One of my most grateful experiences in life is that I'm surrounded by home cooks, single people who don't cook and non-foodies who aren't hip on the latest food trends. While I'm in the food business and think about food all day, it's refreshing to be surrounded by people who can honestly give less of a shit about a sauce reduction or what grape we're drinking. That said, it is also great r&d, as I get to see how every day people cook and eat at home. Here, I've compiled small, but effective cooking suggestions to institute immediately in your kitchen. They may seem innocuous, but they're game changers, I promise. Hit me with q's in the comments, if so inclined. oxo amyp
1. Blend, Baby. Blend. - When a recipe calls for you to put "x" amount of dry or wet ingredients in a bowl - blend them. So if you're making oatmeal cookies and you have flour, oats, baking powder, baking soda and salt in a large bowl, stir them once or twice before adding other ingredients. This ensures your final dish will be well-blended and steers you clear from missteps like eating an entire clump of baking soda in your cookie bite.
2. Buy a Flexible Rubber Spatula - Use a rubber spatula when transferring ingredients between bowls, pots, etc. A flexible rubber spatula expertly scrapes down the sides of cooking equipment and allows for alllllllll of the ingredients to be captured. I have watched countless home cooks leave behind 1/4 cup or more of batter, dough or fillings - not good. The expression "lick the bowl" does not exist in my kitchen, nor will anyone be licking batter from beaters anytime soon. I know, I know….bah humbug.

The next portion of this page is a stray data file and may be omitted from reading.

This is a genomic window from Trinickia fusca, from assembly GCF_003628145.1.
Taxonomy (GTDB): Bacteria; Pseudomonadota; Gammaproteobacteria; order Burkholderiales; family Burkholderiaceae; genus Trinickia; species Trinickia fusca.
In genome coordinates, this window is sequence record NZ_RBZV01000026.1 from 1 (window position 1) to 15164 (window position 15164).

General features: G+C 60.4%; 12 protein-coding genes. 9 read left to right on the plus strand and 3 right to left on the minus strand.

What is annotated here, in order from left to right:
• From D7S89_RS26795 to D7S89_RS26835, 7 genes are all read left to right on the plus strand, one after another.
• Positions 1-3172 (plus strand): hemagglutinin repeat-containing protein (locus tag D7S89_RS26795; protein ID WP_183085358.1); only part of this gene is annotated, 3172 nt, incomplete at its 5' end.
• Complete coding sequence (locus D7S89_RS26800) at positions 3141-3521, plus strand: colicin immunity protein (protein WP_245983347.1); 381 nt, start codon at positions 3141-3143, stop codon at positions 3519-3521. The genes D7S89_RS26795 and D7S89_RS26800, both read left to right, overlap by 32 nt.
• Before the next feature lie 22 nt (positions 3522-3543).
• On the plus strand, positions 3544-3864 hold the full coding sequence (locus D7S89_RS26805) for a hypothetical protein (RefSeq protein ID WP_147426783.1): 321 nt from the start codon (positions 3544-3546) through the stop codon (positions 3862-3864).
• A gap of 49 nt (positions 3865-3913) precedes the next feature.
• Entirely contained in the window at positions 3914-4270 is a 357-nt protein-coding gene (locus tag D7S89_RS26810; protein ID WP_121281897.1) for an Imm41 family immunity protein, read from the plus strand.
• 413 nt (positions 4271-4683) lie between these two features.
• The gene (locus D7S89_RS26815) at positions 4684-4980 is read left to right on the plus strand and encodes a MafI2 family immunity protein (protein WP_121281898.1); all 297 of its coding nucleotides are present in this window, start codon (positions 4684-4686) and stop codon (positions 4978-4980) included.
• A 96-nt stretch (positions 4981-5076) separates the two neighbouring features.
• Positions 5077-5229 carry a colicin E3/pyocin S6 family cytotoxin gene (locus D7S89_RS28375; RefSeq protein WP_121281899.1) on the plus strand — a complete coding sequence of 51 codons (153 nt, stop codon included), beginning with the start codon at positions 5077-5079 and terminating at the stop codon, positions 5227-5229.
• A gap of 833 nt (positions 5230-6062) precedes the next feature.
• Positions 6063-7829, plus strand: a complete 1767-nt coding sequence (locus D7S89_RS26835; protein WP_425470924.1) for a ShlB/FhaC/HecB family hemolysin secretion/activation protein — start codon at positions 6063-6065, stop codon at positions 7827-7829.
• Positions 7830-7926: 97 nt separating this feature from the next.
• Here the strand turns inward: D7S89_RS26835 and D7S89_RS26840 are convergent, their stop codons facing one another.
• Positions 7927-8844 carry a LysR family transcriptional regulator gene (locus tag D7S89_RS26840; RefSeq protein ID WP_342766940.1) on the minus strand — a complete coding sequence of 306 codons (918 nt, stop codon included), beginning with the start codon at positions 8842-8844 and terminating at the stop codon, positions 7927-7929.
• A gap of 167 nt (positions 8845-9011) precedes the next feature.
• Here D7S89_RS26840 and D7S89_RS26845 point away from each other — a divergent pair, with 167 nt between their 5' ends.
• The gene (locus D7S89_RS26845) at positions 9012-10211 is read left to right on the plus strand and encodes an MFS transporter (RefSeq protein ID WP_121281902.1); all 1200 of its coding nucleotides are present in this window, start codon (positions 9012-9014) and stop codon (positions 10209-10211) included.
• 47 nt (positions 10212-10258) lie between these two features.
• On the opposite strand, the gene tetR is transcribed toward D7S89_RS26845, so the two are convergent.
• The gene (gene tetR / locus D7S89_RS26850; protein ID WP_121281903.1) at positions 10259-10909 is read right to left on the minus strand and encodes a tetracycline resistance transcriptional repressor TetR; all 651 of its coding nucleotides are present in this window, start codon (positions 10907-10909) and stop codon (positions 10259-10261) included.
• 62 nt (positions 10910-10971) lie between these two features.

3. Calibrate & Preheat Your Oven - When a recipe tells you to preheat the oven, you must preheat the oven. And while we're at it, you should most definitely pick up a (cheap) oven thermometer next time you're at the grocery. They are less than $5 and a fabulous investment allowing you to gauge the actual temperature your oven heats to. Often, home ovens are off a few degrees and with the aid of a thermometer, you can make allowances (up or down) to bake at appropriate temperature called for.